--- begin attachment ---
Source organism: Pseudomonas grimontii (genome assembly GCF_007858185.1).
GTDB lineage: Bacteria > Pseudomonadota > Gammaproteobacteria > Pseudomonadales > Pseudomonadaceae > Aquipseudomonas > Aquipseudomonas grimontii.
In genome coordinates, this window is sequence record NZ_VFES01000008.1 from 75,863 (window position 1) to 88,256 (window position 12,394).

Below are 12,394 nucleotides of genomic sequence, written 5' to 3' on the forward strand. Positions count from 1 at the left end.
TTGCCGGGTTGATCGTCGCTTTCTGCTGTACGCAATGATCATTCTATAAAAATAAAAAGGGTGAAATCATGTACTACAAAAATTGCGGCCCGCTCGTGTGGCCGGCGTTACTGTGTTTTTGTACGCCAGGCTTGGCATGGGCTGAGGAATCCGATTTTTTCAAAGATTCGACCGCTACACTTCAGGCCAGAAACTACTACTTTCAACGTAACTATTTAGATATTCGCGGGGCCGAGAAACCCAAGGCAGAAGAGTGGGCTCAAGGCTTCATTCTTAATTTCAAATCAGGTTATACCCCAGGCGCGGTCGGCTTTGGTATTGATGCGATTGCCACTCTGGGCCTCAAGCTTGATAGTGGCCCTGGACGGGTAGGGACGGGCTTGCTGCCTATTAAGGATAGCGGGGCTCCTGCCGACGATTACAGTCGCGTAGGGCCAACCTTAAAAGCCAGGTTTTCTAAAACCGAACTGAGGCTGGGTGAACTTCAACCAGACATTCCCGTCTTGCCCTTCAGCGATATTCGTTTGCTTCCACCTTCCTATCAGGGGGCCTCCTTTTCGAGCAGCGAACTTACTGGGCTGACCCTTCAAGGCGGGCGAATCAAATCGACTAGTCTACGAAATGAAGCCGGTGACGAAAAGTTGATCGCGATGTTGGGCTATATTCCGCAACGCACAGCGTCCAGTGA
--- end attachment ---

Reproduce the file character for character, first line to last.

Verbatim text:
Source organism: Pseudomonas grimontii (genome assembly GCF_007858185.1).
GTDB lineage: Bacteria > Pseudomonadota > Gammaproteobacteria > Pseudomonadales > Pseudomonadaceae > Aquipseudomonas > Aquipseudomonas grimontii.
In genome coordinates, this window is sequence record NZ_VFES01000008.1 from 75,863 (window position 1) to 88,256 (window position 12,394).

Below are 12,394 nucleotides of genomic sequence, written 5' to 3' on the forward strand. Positions count from 1 at the left end.
TTGCCGGGTTGATCGTCGCTTTCTGCTGTACGCAATGATCATTCTATAAAAATAAAAAGGGTGAAATCATGTACTACAAAAATTGCGGCCCGCTCGTGTGGCCGGCGTTACTGTGTTTTTGTACGCCAGGCTTGGCATGGGCTGAGGAATCCGATTTTTTCAAAGATTCGACCGCTACACTTCAGGCCAGAAACTACTACTTTCAACGTAACTATTTAGATATTCGCGGGGCCGAGAAACCCAAGGCAGAAGAGTGGGCTCAAGGCTTCATTCTTAATTTCAAATCAGGTTATACCCCAGGCGCGGTCGGCTTTGGTATTGATGCGATTGCCACTCTGGGCCTCAAGCTTGATAGTGGCCCTGGACGGGTAGGGACGGGCTTGCTGCCTATTAAGGATAGCGGGGCTCCTGCCGACGATTACAGTCGCGTAGGGCCAACCTTAAAAGCCAGGTTTTCTAAAACCGAACTGAGGCTGGGTGAACTTCAACCAGACATTCCCGTCTTGCCCTTCAGCGATATTCGTTTGCTTCCACCTTCCTATCAGGGGGCCTCCTTTTCGAGCAGCGAACTTACTGGGCTGACCCTTCAAGGCGGGCGAATCAAATCGACTAGTCTACGAAATGAAGCCGGTGACGAAAAGTTGATCGCGATGTTGGGCTATATTCCGCAACGCACAGCGTCCAGTGA